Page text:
* If your package is named foobar, this is done with: fedpkg clone foobar
 
* If your package is named foobar, this is done with: fedpkg clone foobar
 
'''Step 9:''' Import your srpm
 
'''Step 9:''' Import your srpm
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* First kinit username@FEDORAPROJECT.ORG
 
* Then you can import the approved SRPM into master branch by running <code> fedpkg import libfoo-x.x.x.src.rpm; git commit -m "Initial import (#nnnnnn)."</code> (where nnnnnn is your Bugzilla package review bug number).
 
* Then you can import the approved SRPM into master branch by running <code> fedpkg import libfoo-x.x.x.src.rpm; git commit -m "Initial import (#nnnnnn)."</code> (where nnnnnn is your Bugzilla package review bug number).
* Obviously, replace nameofmy.src.rpm with the full path to your approved SRPM.
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* Obviously, replace libfoo-x.x.x.src.rpm with the full path to your approved SRPM.
 
* You should see it upload the sources, and finish successfully. If you didn't set up ssh-agent it will ask often for your ssh-key passphrase. This is normal.
 
* You should see it upload the sources, and finish successfully. If you didn't set up ssh-agent it will ask often for your ssh-key passphrase. This is normal.
 
* Now run git push to get the final versions in your master branch.
 
* Now run git push to get the final versions in your master branch.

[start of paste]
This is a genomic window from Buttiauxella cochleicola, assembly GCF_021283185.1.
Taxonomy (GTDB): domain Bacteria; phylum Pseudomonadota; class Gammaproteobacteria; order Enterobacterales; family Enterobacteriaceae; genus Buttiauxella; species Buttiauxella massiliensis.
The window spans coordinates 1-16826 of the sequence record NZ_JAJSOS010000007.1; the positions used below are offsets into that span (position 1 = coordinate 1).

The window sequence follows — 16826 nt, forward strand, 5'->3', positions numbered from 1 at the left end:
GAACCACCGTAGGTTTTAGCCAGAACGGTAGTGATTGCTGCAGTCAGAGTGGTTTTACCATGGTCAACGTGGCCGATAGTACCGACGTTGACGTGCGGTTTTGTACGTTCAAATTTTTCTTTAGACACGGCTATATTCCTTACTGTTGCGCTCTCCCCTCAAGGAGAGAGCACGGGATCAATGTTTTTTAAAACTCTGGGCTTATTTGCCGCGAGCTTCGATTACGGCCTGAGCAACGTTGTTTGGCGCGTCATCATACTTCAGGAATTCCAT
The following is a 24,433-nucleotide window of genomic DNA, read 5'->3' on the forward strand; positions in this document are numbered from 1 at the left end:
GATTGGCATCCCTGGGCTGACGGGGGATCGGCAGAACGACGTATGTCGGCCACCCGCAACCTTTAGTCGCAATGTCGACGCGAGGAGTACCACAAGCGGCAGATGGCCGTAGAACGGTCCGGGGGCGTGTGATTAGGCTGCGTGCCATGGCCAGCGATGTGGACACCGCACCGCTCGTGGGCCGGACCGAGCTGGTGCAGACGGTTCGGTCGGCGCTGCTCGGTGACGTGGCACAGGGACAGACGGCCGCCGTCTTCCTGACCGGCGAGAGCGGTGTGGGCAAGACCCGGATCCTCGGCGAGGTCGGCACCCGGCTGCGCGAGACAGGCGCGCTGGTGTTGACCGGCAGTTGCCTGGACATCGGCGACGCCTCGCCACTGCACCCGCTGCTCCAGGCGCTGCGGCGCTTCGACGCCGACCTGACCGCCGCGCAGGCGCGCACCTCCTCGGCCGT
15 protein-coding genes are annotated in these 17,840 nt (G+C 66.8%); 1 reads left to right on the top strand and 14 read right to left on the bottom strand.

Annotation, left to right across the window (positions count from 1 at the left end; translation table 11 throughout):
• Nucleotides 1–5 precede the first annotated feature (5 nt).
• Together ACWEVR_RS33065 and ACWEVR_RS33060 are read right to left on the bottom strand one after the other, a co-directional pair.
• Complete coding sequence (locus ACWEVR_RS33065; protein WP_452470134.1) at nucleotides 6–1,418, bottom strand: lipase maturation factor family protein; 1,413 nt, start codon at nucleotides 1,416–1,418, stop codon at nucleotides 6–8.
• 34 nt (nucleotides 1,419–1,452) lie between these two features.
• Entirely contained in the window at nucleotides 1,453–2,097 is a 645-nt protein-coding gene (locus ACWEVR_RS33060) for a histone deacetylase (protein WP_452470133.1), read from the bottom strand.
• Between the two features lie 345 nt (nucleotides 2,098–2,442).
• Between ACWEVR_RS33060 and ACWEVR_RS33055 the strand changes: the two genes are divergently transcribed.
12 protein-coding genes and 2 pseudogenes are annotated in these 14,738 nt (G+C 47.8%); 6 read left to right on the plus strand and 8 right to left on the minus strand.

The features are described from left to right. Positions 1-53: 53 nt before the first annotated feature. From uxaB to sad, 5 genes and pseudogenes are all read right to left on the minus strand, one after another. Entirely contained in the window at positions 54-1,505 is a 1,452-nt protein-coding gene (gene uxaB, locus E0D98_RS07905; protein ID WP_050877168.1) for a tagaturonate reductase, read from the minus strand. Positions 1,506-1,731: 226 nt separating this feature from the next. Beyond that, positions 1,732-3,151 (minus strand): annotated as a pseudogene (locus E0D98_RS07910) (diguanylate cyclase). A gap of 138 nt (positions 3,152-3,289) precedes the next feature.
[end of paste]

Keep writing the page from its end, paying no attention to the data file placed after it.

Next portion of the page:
'''Step 10:''' You can now import the package to your branches too
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'''Step 10:''' You can now import the package to your branches (which you has requested in Step 7) too
 
* The quickest way to do this is to use <code>fedpkg switch-branch BRANCH</code> to switch the branch (where BRANCH can be "f13" and so on).
 
* The quickest way to do this is to use <code>fedpkg switch-branch BRANCH</code> to switch the branch (where BRANCH can be "f13" and so on).
* Get the sources in. One way is to copy the sources file, .gitignore file, .spec file and any patches from master to each branch. Also check if the Makefile exists and copy it if necessary. After that, <code>git add</code> all copied files.  Alternatively, use <code>fedpkg import</code> as above.
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* Now you can <code>git merge master</code>. This will get .spec file, .gitignore and source file together with any patches and other files from master branch and create identical commit.
* Once you've put the files in, commit them with: <code>git commit -m "Initial import (#nnnnnn)."</code> and push the results with <code>git push</code>.
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* Previous step already created commit for you, now you can push the results using <code>fedpkg push</code> or <code>git push</code>.
 
'''Step 11:''' Request builds
 
'''Step 11:''' Request builds
* For each branch that you'd like to request a build for, switch using fedpkg switch-branch  and run: <code>fedpkg build</code>
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* For each branch that you'd like to request a build for, switch using fedpkg switch-branch  and run: <code>fedpkg build</code>  
 
* If everything goes well, it should queue up your branch for building, the package will cleanly build, and you're done!
 
* If everything goes well, it should queue up your branch for building, the package will cleanly build, and you're done!
 
* If it fails to build, the buildsystem will send you an email to report the failure and link you to the logs. Commit any needed changes to git, bump the spec release number and request a new build.
 
* If it fails to build, the buildsystem will send you an email to report the failure and link you to the logs. Commit any needed changes to git, bump the spec release number and request a new build.